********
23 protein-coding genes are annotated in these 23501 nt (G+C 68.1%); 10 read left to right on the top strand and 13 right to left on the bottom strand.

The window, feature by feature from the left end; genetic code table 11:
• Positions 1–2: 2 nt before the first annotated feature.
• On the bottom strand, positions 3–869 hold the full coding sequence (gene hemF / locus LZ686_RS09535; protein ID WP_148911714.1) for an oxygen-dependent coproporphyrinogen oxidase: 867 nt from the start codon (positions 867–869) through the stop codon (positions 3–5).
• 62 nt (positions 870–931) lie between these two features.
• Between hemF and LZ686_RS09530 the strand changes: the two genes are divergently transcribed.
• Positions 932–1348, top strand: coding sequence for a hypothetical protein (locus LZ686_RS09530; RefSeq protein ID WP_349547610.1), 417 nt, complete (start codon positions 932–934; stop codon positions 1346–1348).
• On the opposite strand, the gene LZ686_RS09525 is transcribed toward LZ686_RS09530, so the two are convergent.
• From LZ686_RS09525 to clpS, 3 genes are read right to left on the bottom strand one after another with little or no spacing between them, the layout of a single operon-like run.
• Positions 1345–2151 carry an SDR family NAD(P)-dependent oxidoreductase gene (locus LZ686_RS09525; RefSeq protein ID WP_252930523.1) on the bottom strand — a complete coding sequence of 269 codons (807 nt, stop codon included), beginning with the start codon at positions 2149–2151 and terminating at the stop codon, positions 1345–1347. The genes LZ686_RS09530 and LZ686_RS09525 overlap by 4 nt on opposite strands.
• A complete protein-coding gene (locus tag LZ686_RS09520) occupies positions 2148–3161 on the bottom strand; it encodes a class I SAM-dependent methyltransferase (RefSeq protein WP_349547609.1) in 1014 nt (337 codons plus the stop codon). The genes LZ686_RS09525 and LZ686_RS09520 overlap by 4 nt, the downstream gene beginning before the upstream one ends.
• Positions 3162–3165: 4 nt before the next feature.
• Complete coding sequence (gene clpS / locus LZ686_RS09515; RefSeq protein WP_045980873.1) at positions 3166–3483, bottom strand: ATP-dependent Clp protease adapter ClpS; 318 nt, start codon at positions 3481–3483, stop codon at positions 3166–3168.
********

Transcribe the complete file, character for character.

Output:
23 protein-coding genes are annotated in these 23501 nt (G+C 68.1%); 10 read left to right on the top strand and 13 right to left on the bottom strand.

The window, feature by feature from the left end; genetic code table 11:
• Positions 1–2: 2 nt before the first annotated feature.
• On the bottom strand, positions 3–869 hold the full coding sequence (gene hemF / locus LZ686_RS09535; protein ID WP_148911714.1) for an oxygen-dependent coproporphyrinogen oxidase: 867 nt from the start codon (positions 867–869) through the stop codon (positions 3–5).
• 62 nt (positions 870–931) lie between these two features.
• Between hemF and LZ686_RS09530 the strand changes: the two genes are divergently transcribed.
• Positions 932–1348, top strand: coding sequence for a hypothetical protein (locus LZ686_RS09530; RefSeq protein ID WP_349547610.1), 417 nt, complete (start codon positions 932–934; stop codon positions 1346–1348).
• On the opposite strand, the gene LZ686_RS09525 is transcribed toward LZ686_RS09530, so the two are convergent.
• From LZ686_RS09525 to clpS, 3 genes are read right to left on the bottom strand one after another with little or no spacing between them, the layout of a single operon-like run.
• Positions 1345–2151 carry an SDR family NAD(P)-dependent oxidoreductase gene (locus LZ686_RS09525; RefSeq protein ID WP_252930523.1) on the bottom strand — a complete coding sequence of 269 codons (807 nt, stop codon included), beginning with the start codon at positions 2149–2151 and terminating at the stop codon, positions 1345–1347. The genes LZ686_RS09530 and LZ686_RS09525 overlap by 4 nt on opposite strands.
• A complete protein-coding gene (locus tag LZ686_RS09520) occupies positions 2148–3161 on the bottom strand; it encodes a class I SAM-dependent methyltransferase (RefSeq protein WP_349547609.1) in 1014 nt (337 codons plus the stop codon). The genes LZ686_RS09525 and LZ686_RS09520 overlap by 4 nt, the downstream gene beginning before the upstream one ends.
• Positions 3162–3165: 4 nt before the next feature.
• Complete coding sequence (gene clpS / locus LZ686_RS09515; RefSeq protein WP_045980873.1) at positions 3166–3483, bottom strand: ATP-dependent Clp protease adapter ClpS; 318 nt, start codon at positions 3481–3483, stop codon at positions 3166–3168.